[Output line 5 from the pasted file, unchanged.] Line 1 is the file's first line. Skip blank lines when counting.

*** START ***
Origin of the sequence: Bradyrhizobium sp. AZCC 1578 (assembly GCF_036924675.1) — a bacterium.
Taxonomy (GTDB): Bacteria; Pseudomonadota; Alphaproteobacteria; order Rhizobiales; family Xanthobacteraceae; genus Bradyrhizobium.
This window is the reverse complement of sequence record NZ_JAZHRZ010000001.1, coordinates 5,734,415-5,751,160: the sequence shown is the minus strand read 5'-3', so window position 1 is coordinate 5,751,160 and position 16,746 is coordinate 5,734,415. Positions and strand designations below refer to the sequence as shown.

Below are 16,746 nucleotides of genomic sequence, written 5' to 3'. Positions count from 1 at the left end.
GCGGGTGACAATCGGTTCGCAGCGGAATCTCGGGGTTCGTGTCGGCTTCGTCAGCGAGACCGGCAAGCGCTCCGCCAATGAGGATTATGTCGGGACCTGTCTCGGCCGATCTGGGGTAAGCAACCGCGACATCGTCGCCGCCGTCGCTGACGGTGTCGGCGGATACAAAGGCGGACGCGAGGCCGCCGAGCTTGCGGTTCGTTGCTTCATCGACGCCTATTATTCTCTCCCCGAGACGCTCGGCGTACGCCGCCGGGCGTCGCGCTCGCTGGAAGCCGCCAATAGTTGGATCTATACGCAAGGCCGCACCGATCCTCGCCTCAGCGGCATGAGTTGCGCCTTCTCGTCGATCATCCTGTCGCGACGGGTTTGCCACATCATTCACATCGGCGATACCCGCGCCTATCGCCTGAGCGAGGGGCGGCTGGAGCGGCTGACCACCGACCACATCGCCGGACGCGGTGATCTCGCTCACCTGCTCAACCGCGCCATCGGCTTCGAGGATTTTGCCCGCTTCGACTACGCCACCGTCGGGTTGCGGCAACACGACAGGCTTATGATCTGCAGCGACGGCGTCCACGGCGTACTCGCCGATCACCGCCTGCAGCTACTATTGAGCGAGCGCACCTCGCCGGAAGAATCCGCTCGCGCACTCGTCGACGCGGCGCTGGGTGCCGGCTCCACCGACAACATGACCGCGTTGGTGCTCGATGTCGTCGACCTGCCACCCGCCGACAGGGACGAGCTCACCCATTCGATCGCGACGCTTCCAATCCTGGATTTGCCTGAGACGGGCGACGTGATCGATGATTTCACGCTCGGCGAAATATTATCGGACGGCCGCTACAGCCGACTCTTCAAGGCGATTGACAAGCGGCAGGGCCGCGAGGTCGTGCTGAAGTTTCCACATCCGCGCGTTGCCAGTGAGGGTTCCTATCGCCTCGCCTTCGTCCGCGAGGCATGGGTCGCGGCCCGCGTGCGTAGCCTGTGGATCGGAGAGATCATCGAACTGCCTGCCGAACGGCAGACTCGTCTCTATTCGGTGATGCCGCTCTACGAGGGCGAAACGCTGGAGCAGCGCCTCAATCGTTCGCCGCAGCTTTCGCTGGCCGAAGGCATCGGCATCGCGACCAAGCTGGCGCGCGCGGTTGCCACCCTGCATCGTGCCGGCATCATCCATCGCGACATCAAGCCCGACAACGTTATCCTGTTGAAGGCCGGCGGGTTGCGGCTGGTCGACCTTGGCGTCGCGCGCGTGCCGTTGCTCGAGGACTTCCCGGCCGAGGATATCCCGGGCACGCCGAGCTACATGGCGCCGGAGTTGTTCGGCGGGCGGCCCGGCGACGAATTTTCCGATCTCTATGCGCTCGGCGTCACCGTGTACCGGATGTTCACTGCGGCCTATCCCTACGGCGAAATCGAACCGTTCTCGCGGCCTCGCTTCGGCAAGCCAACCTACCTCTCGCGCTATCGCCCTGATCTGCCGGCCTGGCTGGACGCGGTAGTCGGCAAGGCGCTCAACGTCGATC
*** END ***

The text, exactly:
GCGGGTGACAATCGGTTCGCAGCGGAATCTCGGGGTTCGTGTCGGCTTCGTCAGCGAGACCGGCAAGCGCTCCGCCAATGAGGATTATGTCGGGACCTGTCTCGGCCGATCTGGGGTAAGCAACCGCGACATCGTCGCCGCCGTCGCTGACGGTGTCGGCGGATACAAAGGCGGACGCGAGGCCGCCGAGCTTGCGGTTCGTTGCTTCATCGACGCCTATTATTCTCTCCCCGAGACGCTCGGCGTACGCCGCCGGGCGTCGCGCTCGCTGGAAGCCGCCAATAGTTGGATCTATACGCAAGGCCGCACCGATCCTCGCCTCAGCGGCATGAGTTGCGCCTTCTCGTCGATCATCCTGTCGCGACGGGTTTGCCACATCATTCACATCGGCGATACCCGCGCCTATCGCCTGAGCGAGGGGCGGCTGGAGCGGCTGACCACCGACCACATCGCCGGACGCGGTGATCTCGCTCACCTGCTCAACCGCGCCATCGGCTTCGAGGATTTTGCCCGCTTCGACTACGCCACCGTCGGGTTGCGGCAACACGACAGGCTTATGATCTGCAGCGACGGCGTCCACGGCGTACTCGCCGATCACCGCCTGCAGCTACTATTGAGCGAGCGCACCTCGCCGGAAGAATCCGCTCGCGCACTCGTCGACGCGGCGCTGGGTGCCGGCTCCACCGACAACATGACCGCGTTGGTGCTCGATGTCGTCGACCTGCCACCCGCCGACAGGGACGAGCTCACCCATTCGATCGCGACGCTTCCAATCCTGGATTTGCCTGAGACGGGCGACGTGATCGATGATTTCACGCTCGGCGAAATATTATCGGACGGCCGCTACAGCCGACTCTTCAAGGCGATTGACAAGCGGCAGGGCCGCGAGGTCGTGCTGAAGTTTCCACATCCGCGCGTTGCCAGTGAGGGTTCCTATCGCCTCGCCTTCGTCCGCGAGGCATGGGTCGCGGCCCGCGTGCGTAGCCTGTGGATCGGAGAGATCATCGAACTGCCTGCCGAACGGCAGACTCGTCTCTATTCGGTGATGCCGCTCTACGAGGGCGAAACGCTGGAGCAGCGCCTCAATCGTTCGCCGCAGCTTTCGCTGGCCGAAGGCATCGGCATCGCGACCAAGCTGGCGCGCGCGGTTGCCACCCTGCATCGTGCCGGCATCATCCATCGCGACATCAAGCCCGACAACGTTATCCTGTTGAAGGCCGGCGGGTTGCGGCTGGTCGACCTTGGCGTCGCGCGCGTGCCGTTGCTCGAGGACTTCCCGGCCGAGGATATCCCGGGCACGCCGAGCTACATGGCGCCGGAGTTGTTCGGCGGGCGGCCCGGCGACGAATTTTCCGATCTCTATGCGCTCGGCGTCACCGTGTACCGGATGTTCACTGCGGCCTATCCCTACGGCGAAATCGAACCGTTCTCGCGGCCTCGCTTCGGCAAGCCAACCTACCTCTCGCGCTATCGCCCTGATCTGCCGGCCTGGCTGGACGCGGTAGTCGGCAAGGCGCTCAACGTCGATC